• Home Home

Homeowner hatches plan to turn mom’s unruly lawn into beautiful garden: ‘I want to start over’

“My mom has been struggling with her lawn for a while.”

"My mom has been struggling with her lawn for a while."

Photo Credit: iStock

When one Redditor from the San Joaquin Valley in California wanted to replace their mother’s poorly performing lawn with something more attractive and easier to maintain, the community on r/NativePlantGardening gave them plenty of options.

The r/NativePlantGardening subreddit focuses on native plants for several reasons. For homeowners, they’re a smart choice because they can live on the natural rainfall in the area with little to no extra water, and they shouldn’t need much care as long as they’re planted in the right spot. They also help the environment by feeding and sheltering native wildlife, especially pollinating insects and the birds that feed on them.

But it can take some research to figure out what plants are native to your area and which of them work well in a residential yard, so this Redditor posted asking for help.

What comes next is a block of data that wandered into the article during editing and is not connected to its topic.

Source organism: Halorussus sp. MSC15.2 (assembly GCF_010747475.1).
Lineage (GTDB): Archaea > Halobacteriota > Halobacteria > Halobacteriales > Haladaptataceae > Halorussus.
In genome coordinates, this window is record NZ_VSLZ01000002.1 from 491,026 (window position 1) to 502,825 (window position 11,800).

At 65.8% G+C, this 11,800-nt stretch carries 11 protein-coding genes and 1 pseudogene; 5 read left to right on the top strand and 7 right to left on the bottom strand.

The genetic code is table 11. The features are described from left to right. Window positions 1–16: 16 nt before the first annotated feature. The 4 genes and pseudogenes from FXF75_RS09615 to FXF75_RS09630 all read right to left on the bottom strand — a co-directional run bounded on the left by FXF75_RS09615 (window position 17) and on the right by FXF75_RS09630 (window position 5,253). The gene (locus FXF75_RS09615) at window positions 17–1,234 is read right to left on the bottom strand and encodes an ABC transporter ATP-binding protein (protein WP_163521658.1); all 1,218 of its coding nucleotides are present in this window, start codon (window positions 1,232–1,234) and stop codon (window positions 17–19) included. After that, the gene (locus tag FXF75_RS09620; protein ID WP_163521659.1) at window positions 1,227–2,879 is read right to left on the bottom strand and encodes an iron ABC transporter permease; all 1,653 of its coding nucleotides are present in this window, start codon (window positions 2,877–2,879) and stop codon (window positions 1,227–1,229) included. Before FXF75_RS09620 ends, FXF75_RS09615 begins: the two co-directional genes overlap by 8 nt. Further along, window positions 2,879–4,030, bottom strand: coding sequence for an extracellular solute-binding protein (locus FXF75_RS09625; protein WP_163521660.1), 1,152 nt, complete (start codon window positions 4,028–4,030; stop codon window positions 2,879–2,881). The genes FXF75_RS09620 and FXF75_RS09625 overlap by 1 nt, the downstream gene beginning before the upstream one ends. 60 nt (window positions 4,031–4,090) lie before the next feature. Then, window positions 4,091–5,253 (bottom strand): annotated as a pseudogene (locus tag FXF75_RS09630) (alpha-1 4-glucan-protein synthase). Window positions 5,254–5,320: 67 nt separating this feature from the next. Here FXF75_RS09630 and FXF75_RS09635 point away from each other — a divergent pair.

“So my mom has been struggling with her lawn for a while,” they said. “Uneven shading, squirrels burying and digging up seeds and acorns, and I think a lot of the dirt is just dry and has no nutrients left. I want to start over with a topsoil or similar higher quality soil and then plant a native grass.”

They did have some idea of what they were looking for. “I’m looking for a long prairie-like grass that’s native to the area. And also maybe some flowers or other plants that would naturally grow alongside the grass,” they said. “The more options the better.”

As one commenter pointed out, the conditions in the area have never been right for grass to naturally grow in a smooth blanket the way the original poster envisioned. 

“The SJ Valley was never really a prairie,” they said. “The most common native grasses are saltgrass and creeping wild-rye, both sod-forming wetland grasses. The most common bunchgrass is alkali sacaton, another wetland grass.”

However, they also left the original poster with an alternative. “An easier, more sustainable, and more wildlife-friendly option would be to keep the current sodgrass but shrink the lawn, stop irrigating parts of it and establish annual/perennial wildflowers in its place. No need to modify the soil this way; the wildflowers thrive in the naturally infertile, dry soils of the valley. Lupines, poppies, gilias, phacelia, and owl-clover are some easy-to-find examples.”

If you need help finding the right plants for a native garden in your area, try the Native Garden Designs website.

Join our free newsletter for easy tips to save more, waste less, and help yourself while helping the planet.

Cool Divider